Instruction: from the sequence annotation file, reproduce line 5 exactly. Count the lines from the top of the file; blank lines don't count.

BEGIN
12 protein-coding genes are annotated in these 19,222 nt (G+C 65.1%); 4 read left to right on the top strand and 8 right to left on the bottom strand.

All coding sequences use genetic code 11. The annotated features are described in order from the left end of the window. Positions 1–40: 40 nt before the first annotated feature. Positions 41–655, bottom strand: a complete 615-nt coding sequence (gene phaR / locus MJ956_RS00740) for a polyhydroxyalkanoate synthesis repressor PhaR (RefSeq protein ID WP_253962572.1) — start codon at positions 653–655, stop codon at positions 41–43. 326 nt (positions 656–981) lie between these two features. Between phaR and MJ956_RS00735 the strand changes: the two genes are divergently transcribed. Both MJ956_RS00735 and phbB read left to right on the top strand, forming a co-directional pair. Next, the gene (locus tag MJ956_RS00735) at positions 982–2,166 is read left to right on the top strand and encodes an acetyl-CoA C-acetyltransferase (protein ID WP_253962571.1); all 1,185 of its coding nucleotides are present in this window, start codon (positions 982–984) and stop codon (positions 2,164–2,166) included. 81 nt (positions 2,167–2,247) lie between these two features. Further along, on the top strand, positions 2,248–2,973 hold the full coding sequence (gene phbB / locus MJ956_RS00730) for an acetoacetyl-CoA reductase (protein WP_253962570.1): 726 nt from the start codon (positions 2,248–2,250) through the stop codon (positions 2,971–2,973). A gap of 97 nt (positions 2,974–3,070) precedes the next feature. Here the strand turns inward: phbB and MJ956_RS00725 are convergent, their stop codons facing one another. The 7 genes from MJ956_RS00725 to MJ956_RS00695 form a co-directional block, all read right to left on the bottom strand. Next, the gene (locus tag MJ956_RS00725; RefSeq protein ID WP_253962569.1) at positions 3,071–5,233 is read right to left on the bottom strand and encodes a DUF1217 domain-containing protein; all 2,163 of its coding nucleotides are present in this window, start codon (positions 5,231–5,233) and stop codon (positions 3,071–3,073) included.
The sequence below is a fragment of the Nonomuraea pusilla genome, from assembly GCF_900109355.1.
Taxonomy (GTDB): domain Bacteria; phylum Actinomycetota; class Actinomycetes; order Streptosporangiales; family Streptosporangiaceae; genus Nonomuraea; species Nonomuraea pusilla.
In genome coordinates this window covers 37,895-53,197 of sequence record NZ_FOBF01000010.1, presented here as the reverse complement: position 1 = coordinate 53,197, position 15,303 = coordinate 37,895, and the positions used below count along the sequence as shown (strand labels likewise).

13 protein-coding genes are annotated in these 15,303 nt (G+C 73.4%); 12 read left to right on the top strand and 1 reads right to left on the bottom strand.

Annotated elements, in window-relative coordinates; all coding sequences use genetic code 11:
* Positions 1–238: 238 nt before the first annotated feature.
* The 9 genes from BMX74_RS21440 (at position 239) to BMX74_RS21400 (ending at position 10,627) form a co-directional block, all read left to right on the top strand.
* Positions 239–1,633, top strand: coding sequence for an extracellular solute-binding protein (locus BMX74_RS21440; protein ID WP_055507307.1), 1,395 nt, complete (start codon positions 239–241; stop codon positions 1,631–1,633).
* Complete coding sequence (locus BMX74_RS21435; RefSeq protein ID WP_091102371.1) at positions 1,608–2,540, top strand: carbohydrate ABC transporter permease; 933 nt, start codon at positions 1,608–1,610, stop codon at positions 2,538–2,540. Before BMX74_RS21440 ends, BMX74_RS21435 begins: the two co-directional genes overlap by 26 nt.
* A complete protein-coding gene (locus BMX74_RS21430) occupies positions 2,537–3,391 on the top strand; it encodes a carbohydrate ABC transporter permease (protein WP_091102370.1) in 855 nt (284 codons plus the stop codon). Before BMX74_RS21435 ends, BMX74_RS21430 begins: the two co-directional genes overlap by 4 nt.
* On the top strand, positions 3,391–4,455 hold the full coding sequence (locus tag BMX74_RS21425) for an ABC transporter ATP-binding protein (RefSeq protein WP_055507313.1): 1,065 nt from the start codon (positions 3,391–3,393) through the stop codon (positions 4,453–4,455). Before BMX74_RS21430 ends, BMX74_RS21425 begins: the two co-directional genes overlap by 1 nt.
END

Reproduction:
In genome coordinates this window covers 37,895-53,197 of sequence record NZ_FOBF01000010.1, presented here as the reverse complement: position 1 = coordinate 53,197, position 15,303 = coordinate 37,895, and the positions used below count along the sequence as shown (strand labels likewise).